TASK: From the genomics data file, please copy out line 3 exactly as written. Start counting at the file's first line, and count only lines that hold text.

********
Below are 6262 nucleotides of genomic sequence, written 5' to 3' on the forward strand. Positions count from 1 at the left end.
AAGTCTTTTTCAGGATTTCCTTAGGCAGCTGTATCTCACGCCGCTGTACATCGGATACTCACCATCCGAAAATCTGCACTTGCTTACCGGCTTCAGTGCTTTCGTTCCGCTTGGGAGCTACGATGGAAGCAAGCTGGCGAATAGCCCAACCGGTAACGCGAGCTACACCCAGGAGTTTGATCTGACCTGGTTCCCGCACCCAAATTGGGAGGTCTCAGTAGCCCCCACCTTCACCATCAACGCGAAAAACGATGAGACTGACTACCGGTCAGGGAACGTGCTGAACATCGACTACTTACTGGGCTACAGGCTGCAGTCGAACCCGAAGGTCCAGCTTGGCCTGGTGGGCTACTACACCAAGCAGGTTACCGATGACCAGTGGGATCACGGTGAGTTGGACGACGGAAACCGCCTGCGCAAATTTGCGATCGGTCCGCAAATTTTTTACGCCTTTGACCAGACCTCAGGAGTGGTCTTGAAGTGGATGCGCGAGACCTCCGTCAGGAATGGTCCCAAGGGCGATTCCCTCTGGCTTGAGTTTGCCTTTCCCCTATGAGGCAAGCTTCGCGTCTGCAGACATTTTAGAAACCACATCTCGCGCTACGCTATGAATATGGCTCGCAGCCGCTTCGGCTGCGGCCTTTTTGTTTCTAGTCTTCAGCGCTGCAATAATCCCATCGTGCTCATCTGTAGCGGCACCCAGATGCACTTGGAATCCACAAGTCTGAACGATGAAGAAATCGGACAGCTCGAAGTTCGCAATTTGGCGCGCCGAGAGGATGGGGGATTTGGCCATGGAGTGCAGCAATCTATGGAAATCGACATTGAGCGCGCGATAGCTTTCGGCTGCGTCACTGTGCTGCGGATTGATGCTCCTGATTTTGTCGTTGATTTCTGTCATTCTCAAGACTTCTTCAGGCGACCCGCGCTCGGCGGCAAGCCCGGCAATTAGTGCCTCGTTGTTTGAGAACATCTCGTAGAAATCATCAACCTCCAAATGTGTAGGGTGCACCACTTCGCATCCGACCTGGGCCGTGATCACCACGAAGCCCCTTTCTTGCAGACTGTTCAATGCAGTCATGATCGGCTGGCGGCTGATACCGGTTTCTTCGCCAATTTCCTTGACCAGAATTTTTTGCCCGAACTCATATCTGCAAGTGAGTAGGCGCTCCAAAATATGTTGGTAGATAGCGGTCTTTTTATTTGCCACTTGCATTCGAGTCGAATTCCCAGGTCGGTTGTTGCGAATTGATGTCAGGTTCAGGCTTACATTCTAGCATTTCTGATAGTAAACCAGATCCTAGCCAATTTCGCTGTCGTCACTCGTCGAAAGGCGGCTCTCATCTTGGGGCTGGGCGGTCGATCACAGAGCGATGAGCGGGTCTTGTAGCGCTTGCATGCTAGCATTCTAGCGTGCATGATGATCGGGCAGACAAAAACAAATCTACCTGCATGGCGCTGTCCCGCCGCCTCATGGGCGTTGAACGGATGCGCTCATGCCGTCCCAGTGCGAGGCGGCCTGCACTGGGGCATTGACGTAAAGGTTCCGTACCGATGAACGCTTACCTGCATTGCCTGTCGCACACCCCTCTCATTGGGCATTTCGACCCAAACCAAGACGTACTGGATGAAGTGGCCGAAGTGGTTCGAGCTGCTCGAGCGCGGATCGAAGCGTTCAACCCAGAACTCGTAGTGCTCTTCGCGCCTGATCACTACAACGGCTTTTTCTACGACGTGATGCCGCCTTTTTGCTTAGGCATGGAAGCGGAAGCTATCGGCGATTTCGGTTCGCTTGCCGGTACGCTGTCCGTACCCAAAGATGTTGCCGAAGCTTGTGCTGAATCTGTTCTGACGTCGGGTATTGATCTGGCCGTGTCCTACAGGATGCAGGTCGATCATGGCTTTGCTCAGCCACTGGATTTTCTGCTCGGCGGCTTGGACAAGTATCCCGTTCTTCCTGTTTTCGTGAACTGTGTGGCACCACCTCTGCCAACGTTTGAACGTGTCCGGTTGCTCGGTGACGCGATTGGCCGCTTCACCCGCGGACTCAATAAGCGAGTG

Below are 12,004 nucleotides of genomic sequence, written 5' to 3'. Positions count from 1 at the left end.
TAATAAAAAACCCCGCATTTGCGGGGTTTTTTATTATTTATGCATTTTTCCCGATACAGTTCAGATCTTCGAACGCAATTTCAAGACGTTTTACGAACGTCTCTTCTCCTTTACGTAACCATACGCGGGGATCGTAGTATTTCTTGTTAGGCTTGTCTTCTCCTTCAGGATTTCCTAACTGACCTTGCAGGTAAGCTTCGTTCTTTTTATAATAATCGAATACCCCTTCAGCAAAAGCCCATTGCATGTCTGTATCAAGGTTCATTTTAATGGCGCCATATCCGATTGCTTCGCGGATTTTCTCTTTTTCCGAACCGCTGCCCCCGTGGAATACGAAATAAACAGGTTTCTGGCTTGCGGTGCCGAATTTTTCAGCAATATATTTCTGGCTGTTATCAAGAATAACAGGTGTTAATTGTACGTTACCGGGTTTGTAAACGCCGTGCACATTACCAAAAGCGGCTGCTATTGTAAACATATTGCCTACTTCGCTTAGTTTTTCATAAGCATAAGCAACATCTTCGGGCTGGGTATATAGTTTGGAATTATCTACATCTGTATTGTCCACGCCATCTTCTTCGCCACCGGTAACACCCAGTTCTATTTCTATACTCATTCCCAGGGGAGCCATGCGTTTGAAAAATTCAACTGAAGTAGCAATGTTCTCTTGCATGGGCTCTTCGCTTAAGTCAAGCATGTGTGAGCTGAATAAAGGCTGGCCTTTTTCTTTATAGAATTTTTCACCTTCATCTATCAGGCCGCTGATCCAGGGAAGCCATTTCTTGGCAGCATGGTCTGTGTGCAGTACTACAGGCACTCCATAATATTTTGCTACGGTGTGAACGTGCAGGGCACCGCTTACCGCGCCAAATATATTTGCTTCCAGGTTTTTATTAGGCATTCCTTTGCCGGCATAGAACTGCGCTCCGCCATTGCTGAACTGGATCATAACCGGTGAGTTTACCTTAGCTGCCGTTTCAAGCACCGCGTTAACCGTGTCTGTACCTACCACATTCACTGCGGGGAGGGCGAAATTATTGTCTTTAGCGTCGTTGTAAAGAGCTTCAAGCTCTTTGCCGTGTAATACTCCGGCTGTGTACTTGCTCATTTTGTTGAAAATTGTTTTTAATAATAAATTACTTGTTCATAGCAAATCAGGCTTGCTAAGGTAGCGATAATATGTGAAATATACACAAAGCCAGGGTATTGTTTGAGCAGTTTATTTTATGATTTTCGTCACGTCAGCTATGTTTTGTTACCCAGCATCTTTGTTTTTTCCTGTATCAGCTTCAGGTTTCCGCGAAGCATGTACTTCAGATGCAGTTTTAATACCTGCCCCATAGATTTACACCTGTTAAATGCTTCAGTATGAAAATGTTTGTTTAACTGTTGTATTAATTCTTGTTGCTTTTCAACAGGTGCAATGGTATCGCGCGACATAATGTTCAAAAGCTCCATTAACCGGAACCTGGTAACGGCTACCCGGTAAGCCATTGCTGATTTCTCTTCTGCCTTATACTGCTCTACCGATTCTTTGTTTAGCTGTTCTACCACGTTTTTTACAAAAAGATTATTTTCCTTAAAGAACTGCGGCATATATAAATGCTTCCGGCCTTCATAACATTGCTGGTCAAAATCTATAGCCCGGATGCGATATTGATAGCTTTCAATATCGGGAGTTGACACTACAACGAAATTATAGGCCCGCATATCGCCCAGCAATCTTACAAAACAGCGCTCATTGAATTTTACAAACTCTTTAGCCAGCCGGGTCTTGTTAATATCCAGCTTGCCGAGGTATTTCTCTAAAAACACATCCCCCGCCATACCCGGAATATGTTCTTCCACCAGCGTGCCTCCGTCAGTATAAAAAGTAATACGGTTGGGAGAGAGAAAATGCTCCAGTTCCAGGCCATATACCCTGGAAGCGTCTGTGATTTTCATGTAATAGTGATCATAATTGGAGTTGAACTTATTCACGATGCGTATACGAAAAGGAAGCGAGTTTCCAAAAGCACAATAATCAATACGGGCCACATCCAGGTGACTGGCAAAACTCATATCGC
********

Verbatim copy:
Below are 12,004 nucleotides of genomic sequence, written 5' to 3'. Positions count from 1 at the left end.